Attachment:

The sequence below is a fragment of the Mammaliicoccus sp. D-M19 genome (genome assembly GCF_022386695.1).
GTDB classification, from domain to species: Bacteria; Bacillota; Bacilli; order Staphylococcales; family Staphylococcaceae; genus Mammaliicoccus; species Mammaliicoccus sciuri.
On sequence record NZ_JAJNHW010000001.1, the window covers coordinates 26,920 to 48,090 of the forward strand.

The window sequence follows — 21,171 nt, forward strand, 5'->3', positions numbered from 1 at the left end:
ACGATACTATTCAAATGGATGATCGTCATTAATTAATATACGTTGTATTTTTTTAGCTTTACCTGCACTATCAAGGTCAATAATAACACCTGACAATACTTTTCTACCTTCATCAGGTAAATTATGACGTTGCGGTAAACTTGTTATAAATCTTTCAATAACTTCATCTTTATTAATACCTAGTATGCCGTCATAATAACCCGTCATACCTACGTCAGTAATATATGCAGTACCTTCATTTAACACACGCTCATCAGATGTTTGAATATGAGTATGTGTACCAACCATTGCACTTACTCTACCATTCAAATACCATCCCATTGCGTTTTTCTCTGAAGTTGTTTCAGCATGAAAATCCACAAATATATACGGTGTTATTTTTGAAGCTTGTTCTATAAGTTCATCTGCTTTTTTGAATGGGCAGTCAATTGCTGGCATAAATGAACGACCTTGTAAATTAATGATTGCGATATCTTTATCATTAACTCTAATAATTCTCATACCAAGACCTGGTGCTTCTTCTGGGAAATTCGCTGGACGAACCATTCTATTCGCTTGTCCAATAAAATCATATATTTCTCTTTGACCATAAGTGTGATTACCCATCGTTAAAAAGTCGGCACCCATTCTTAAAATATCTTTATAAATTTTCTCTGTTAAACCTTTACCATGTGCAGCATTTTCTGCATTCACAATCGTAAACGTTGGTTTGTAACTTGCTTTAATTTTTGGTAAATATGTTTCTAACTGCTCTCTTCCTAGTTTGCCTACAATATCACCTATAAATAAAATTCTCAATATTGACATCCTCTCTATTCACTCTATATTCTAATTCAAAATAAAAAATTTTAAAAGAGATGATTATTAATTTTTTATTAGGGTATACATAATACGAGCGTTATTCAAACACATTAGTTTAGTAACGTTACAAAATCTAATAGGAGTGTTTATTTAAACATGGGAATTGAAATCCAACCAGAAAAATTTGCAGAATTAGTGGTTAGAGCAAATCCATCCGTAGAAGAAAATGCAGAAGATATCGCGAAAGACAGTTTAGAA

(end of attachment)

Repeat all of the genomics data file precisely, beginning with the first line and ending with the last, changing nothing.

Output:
The sequence below is a fragment of the Mammaliicoccus sp. D-M19 genome (genome assembly GCF_022386695.1).
GTDB classification, from domain to species: Bacteria; Bacillota; Bacilli; order Staphylococcales; family Staphylococcaceae; genus Mammaliicoccus; species Mammaliicoccus sciuri.
On sequence record NZ_JAJNHW010000001.1, the window covers coordinates 26,920 to 48,090 of the forward strand.

The window sequence follows — 21,171 nt, forward strand, 5'->3', positions numbered from 1 at the left end:
ACGATACTATTCAAATGGATGATCGTCATTAATTAATATACGTTGTATTTTTTTAGCTTTACCTGCACTATCAAGGTCAATAATAACACCTGACAATACTTTTCTACCTTCATCAGGTAAATTATGACGTTGCGGTAAACTTGTTATAAATCTTTCAATAACTTCATCTTTATTAATACCTAGTATGCCGTCATAATAACCCGTCATACCTACGTCAGTAATATATGCAGTACCTTCATTTAACACACGCTCATCAGATGTTTGAATATGAGTATGTGTACCAACCATTGCACTTACTCTACCATTCAAATACCATCCCATTGCGTTTTTCTCTGAAGTTGTTTCAGCATGAAAATCCACAAATATATACGGTGTTATTTTTGAAGCTTGTTCTATAAGTTCATCTGCTTTTTTGAATGGGCAGTCAATTGCTGGCATAAATGAACGACCTTGTAAATTAATGATTGCGATATCTTTATCATTAACTCTAATAATTCTCATACCAAGACCTGGTGCTTCTTCTGGGAAATTCGCTGGACGAACCATTCTATTCGCTTGTCCAATAAAATCATATATTTCTCTTTGACCATAAGTGTGATTACCCATCGTTAAAAAGTCGGCACCCATTCTTAAAATATCTTTATAAATTTTCTCTGTTAAACCTTTACCATGTGCAGCATTTTCTGCATTCACAATCGTAAACGTTGGTTTGTAACTTGCTTTAATTTTTGGTAAATATGTTTCTAACTGCTCTCTTCCTAGTTTGCCTACAATATCACCTATAAATAAAATTCTCAATATTGACATCCTCTCTATTCACTCTATATTCTAATTCAAAATAAAAAATTTTAAAAGAGATGATTATTAATTTTTTATTAGGGTATACATAATACGAGCGTTATTCAAACACATTAGTTTAGTAACGTTACAAAATCTAATAGGAGTGTTTATTTAAACATGGGAATTGAAATCCAACCAGAAAAATTTGCAGAATTAGTGGTTAGAGCAAATCCATCCGTAGAAGAAAATGCAGAAGATATCGCGAAAGACAGTTTAGAA